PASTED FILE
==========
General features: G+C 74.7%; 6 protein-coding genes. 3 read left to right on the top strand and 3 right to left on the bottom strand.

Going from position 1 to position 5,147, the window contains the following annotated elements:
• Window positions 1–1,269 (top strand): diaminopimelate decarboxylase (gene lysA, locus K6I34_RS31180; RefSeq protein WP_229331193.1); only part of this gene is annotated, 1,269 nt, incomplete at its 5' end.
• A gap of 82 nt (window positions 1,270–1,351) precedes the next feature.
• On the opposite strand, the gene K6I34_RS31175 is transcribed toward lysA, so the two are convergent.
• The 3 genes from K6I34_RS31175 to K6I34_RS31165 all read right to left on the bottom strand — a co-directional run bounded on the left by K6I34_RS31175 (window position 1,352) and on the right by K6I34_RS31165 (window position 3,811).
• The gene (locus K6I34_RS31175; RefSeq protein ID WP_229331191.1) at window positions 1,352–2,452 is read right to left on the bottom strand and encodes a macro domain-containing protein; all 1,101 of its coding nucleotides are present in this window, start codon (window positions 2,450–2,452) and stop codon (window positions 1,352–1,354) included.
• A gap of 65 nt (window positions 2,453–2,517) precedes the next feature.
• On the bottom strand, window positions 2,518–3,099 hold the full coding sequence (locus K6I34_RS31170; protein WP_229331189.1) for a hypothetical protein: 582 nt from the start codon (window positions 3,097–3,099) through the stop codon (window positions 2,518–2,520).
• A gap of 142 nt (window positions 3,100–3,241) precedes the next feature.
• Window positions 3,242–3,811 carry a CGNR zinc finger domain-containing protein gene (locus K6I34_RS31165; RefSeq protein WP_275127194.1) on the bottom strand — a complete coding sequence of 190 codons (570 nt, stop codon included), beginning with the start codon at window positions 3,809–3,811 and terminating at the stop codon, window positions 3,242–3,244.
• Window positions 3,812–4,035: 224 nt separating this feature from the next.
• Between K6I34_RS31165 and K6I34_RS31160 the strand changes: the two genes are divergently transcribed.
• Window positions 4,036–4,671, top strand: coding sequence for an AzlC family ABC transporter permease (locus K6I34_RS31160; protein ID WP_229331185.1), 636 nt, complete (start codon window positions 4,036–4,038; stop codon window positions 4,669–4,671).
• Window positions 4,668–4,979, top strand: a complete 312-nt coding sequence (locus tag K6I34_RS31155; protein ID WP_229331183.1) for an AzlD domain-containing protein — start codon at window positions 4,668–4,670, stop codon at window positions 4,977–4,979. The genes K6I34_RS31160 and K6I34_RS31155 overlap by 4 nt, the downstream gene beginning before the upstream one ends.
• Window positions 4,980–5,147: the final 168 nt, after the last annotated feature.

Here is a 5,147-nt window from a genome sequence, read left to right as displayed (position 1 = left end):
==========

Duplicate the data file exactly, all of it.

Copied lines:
General features: G+C 74.7%; 6 protein-coding genes. 3 read left to right on the top strand and 3 right to left on the bottom strand.

Going from position 1 to position 5,147, the window contains the following annotated elements:
• Window positions 1–1,269 (top strand): diaminopimelate decarboxylase (gene lysA, locus K6I34_RS31180; RefSeq protein WP_229331193.1); only part of this gene is annotated, 1,269 nt, incomplete at its 5' end.
• A gap of 82 nt (window positions 1,270–1,351) precedes the next feature.
• On the opposite strand, the gene K6I34_RS31175 is transcribed toward lysA, so the two are convergent.
• The 3 genes from K6I34_RS31175 to K6I34_RS31165 all read right to left on the bottom strand — a co-directional run bounded on the left by K6I34_RS31175 (window position 1,352) and on the right by K6I34_RS31165 (window position 3,811).
• The gene (locus K6I34_RS31175; RefSeq protein ID WP_229331191.1) at window positions 1,352–2,452 is read right to left on the bottom strand and encodes a macro domain-containing protein; all 1,101 of its coding nucleotides are present in this window, start codon (window positions 2,450–2,452) and stop codon (window positions 1,352–1,354) included.
• A gap of 65 nt (window positions 2,453–2,517) precedes the next feature.
• On the bottom strand, window positions 2,518–3,099 hold the full coding sequence (locus K6I34_RS31170; protein WP_229331189.1) for a hypothetical protein: 582 nt from the start codon (window positions 3,097–3,099) through the stop codon (window positions 2,518–2,520).
• A gap of 142 nt (window positions 3,100–3,241) precedes the next feature.
• Window positions 3,242–3,811 carry a CGNR zinc finger domain-containing protein gene (locus K6I34_RS31165; RefSeq protein WP_275127194.1) on the bottom strand — a complete coding sequence of 190 codons (570 nt, stop codon included), beginning with the start codon at window positions 3,809–3,811 and terminating at the stop codon, window positions 3,242–3,244.
• Window positions 3,812–4,035: 224 nt separating this feature from the next.
• Between K6I34_RS31165 and K6I34_RS31160 the strand changes: the two genes are divergently transcribed.
• Window positions 4,036–4,671, top strand: coding sequence for an AzlC family ABC transporter permease (locus K6I34_RS31160; protein ID WP_229331185.1), 636 nt, complete (start codon window positions 4,036–4,038; stop codon window positions 4,669–4,671).
• Window positions 4,668–4,979, top strand: a complete 312-nt coding sequence (locus tag K6I34_RS31155; protein ID WP_229331183.1) for an AzlD domain-containing protein — start codon at window positions 4,668–4,670, stop codon at window positions 4,977–4,979. The genes K6I34_RS31160 and K6I34_RS31155 overlap by 4 nt, the downstream gene beginning before the upstream one ends.
• Window positions 4,980–5,147: the final 168 nt, after the last annotated feature.

Here is a 5,147-nt window from a genome sequence, read left to right as displayed (position 1 = left end):